A few days ago I read this deeply skeptical article about dolphin therapy.
I’ve lost track how many times my disabled daughter has been offered a swim with a dolphin. While disabled people struggle to get a hoist or a few hours’ home help, numerous charities will fly them to Florida to experience the miraculous feeling of frolicking in the water with a friend of Flipper. According to organisations that sell such snake oil, “dolphin therapy” alleviates a wide range of disabilities, from increasing the attention span of a child with attention deficit disorder to curing paralysis.
I must admit swimming with a dolphin sounds like fun, though conservationists point out that it can be less fun for the actual dolphin. Even so, the idea that it can cure your ADHD sounds a little dubious.
“Therapy” is quite a nebulous word that can mean anything and nothing. You can be a beauty therapist, an occupational therapist, a drama therapist…apparently even a dolphin therapist. Even something more formal-sounding like “psychotherapist” can mean anything from a highly skilled professional who’s completed a long, arduous postgraduate training down to some utter woo-peddler with a crystal pyramid. As I’ve previously pointed out the government is currently watering down plans to regulate psychotherapists in the same way as doctors, nurses and social workers. Instead they’re going for “assured voluntary regulation” which will at least give some form of quality kitemark, but will allow the quacks and charlatans to carry on practising.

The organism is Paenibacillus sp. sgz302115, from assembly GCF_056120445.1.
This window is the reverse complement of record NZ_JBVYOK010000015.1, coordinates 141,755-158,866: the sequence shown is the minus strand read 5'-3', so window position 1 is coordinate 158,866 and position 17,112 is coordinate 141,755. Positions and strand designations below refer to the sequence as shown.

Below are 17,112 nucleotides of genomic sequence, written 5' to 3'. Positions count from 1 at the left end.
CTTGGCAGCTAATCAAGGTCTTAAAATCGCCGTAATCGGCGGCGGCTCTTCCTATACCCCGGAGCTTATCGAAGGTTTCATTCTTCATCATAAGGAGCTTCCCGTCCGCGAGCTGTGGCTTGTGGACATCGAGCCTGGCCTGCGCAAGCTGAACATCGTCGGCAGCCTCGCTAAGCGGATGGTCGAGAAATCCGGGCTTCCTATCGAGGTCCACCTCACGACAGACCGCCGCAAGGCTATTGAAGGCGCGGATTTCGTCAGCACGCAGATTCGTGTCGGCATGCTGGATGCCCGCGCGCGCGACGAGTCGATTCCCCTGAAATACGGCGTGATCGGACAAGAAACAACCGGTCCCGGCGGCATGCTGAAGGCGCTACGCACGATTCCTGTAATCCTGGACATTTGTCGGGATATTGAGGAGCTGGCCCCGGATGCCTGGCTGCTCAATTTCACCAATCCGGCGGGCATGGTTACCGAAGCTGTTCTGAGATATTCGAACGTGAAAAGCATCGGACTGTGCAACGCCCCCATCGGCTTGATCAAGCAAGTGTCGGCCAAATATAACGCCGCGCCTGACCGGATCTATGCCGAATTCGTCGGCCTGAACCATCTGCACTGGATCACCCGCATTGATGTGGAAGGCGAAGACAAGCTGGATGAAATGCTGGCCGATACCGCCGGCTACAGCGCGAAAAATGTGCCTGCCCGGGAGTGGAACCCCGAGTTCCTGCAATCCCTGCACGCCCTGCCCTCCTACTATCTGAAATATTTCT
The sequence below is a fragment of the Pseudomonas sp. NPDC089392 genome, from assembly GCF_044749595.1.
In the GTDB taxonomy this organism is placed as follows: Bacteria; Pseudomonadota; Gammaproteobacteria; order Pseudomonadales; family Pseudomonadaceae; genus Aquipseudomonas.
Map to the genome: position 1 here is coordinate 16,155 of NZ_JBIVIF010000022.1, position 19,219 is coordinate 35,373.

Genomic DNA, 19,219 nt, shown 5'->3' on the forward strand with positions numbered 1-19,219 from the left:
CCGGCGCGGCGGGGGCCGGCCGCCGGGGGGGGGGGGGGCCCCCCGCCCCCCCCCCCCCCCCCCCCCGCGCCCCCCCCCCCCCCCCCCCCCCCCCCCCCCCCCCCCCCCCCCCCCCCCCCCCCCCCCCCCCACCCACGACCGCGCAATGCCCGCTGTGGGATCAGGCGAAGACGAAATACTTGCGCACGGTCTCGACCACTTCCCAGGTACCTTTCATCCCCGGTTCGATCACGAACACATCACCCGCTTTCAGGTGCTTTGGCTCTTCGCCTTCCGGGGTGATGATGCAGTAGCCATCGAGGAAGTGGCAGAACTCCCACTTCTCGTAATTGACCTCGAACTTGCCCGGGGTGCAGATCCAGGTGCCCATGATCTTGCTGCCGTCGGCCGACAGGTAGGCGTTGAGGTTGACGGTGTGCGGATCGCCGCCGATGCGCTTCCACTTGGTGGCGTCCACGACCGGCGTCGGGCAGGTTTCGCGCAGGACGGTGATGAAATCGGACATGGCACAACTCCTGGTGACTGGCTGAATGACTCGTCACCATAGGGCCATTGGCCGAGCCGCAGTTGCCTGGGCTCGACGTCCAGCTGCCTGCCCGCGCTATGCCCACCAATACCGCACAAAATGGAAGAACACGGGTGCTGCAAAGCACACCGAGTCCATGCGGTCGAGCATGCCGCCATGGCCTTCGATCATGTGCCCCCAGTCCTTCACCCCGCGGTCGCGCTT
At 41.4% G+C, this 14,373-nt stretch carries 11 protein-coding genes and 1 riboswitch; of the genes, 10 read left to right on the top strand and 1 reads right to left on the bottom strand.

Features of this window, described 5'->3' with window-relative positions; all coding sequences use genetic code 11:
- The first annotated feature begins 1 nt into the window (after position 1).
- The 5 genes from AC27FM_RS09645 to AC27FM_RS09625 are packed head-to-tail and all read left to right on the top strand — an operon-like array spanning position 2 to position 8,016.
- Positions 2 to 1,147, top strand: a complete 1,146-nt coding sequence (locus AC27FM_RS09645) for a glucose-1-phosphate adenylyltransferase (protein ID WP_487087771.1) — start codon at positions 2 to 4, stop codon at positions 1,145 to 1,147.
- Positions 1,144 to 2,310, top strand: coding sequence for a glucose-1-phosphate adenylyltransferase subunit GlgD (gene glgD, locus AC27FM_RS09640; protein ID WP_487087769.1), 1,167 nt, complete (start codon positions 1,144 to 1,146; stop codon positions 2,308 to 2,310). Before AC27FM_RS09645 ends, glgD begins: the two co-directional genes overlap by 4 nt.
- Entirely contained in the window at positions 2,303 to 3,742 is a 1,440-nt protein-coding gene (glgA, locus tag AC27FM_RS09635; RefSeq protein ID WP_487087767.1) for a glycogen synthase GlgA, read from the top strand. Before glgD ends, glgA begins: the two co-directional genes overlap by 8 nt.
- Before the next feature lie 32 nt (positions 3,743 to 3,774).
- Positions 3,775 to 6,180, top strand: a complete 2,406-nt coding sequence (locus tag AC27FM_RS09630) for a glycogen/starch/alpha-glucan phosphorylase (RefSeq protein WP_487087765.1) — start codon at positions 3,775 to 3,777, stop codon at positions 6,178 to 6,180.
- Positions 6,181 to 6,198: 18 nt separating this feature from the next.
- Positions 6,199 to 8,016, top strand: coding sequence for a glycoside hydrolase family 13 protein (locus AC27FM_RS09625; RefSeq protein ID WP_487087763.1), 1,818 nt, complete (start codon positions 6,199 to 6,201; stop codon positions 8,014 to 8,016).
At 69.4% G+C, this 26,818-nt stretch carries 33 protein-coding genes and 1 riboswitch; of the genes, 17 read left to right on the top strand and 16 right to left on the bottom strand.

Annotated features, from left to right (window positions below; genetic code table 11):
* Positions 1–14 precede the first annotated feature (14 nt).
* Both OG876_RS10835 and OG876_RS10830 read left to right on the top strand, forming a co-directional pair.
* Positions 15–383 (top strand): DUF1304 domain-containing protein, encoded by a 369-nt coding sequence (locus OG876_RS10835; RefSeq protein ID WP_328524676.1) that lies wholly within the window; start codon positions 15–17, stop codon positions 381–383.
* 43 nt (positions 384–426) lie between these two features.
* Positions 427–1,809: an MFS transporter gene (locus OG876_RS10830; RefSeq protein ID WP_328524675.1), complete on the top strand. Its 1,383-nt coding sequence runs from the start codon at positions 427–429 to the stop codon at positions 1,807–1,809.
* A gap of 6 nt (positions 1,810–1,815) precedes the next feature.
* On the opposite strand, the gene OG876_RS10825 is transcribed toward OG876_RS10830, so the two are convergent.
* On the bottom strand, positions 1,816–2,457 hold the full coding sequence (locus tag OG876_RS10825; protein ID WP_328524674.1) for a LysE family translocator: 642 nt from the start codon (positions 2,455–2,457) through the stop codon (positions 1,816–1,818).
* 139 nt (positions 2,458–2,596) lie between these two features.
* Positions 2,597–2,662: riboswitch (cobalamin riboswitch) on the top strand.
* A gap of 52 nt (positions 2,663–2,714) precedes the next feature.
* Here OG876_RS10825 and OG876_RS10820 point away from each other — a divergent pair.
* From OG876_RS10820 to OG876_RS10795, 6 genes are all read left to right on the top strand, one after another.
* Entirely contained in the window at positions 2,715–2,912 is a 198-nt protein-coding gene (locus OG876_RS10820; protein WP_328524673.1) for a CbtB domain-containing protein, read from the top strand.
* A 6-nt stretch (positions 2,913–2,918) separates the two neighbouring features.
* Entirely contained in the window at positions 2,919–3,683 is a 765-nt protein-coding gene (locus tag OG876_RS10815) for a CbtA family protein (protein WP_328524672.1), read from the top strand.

But, you know what? If you can’t beat ’em, join ’em. I’m fed up with banging the drum for proper therapy regulation. There’s a recession on and I need some ready cash. So, here’s my very own therapy, for which I’ll be promoting a book and a lecture tour. Some impressive-looking research papers will be doodled out, showing an improvement in psychological and social functioning based on an assessment scale that I scribbled on my lunch break.
I hereby announce the launch of At Least You’re Not Him Therapy.
Clients will be taken through a series of activities to enter into the psyche of Richard Littlejohn. They’ll be asked to read through his regular Daily Mail columns. There’ll be readings from his magnum opus To Hell in a Handcart. The client is then taken through a guided visualisation, where they are asked to imagine walking down a street convinced of being surrounded by communists, “pooves”, liberals and immigrants – all of them intent on destroying everything that is decent and wholesome. Finally, they’ll be brought back to their own world with a nice soothing mug of lorazepam, and gently reassured that, whatever their current difficulties and failings, they are at least Not Richard Littlejohn.
“Wow, that put it all into perspective for me! Now that I’ve realised I don’t live in a mindset based purely on malice and fear of the other, I feel so much better about having been done for fiddling my expenses!”
– Some Celebrity You Haven’t Cared A Monkeys About Since 1997
A sequel to the book will follow at a later date. Possibly when sales of the first book are dwindling. For clients with deep-rooted, intractable problems, there will be supplementary modules in Not Being Robert Kilroy-Silk, Not Being Nadine Dorries MP and Not Being George Galloway.